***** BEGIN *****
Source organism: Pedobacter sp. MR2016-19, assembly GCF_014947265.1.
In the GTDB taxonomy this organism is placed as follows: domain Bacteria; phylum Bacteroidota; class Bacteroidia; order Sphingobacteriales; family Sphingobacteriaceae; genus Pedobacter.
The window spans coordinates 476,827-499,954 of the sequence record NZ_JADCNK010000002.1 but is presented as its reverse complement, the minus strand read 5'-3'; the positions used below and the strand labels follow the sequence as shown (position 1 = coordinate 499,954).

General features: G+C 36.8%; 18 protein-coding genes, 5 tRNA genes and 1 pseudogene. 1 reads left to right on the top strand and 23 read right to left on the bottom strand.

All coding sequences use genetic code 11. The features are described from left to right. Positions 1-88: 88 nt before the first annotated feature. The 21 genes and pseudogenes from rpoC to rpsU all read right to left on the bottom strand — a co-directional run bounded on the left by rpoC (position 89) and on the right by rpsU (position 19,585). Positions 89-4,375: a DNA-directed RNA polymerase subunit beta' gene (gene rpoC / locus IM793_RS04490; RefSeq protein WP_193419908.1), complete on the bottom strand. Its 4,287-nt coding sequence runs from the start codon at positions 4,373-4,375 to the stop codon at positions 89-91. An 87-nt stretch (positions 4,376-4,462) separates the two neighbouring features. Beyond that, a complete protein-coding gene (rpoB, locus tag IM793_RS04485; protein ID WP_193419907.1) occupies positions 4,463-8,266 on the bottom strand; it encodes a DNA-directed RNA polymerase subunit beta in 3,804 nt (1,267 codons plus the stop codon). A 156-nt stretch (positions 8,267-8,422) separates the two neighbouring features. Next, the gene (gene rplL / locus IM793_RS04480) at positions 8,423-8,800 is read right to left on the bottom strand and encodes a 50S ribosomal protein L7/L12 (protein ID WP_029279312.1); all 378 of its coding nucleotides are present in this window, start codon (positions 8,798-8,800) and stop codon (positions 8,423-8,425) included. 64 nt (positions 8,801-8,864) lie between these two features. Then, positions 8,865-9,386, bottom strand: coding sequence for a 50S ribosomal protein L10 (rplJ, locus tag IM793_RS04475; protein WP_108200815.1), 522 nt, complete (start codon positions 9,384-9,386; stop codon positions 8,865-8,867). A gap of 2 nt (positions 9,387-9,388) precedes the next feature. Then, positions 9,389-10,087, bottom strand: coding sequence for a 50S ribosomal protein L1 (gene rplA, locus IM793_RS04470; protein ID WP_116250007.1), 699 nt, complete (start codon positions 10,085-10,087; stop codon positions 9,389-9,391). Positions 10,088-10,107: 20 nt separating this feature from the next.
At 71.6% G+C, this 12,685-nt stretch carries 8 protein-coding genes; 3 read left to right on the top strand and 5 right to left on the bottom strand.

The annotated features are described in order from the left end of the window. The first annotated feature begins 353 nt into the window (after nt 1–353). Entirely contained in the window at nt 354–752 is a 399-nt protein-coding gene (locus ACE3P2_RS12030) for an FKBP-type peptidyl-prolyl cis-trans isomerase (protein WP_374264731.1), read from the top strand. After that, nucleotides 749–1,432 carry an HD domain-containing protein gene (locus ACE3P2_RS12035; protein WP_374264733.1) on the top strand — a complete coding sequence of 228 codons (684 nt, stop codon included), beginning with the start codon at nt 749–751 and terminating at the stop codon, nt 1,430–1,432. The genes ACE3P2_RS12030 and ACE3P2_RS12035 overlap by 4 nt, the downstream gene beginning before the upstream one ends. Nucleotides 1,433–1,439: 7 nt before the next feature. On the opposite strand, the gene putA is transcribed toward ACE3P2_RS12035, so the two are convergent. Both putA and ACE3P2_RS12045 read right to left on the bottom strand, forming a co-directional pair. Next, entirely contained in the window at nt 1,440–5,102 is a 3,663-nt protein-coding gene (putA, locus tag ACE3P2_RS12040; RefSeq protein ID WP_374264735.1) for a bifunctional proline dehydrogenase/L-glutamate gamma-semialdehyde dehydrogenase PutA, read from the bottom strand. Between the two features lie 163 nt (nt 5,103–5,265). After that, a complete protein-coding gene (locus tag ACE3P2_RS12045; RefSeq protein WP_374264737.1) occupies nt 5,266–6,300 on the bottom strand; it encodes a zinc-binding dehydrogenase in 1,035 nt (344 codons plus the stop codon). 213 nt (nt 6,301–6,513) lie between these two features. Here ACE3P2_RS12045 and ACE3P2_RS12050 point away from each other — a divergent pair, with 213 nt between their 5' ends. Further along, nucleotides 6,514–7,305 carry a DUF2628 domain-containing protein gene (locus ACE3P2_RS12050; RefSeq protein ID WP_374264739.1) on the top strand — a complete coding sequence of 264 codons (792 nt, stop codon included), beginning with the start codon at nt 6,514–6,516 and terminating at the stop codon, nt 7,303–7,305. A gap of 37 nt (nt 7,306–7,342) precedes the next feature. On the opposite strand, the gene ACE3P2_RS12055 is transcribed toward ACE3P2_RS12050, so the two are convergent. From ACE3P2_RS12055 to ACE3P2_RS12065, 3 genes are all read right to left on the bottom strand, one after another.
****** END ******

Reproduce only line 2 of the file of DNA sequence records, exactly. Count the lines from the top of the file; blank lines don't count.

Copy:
In the GTDB taxonomy this organism is placed as follows: domain Bacteria; phylum Bacteroidota; class Bacteroidia; order Sphingobacteriales; family Sphingobacteriaceae; genus Pedobacter.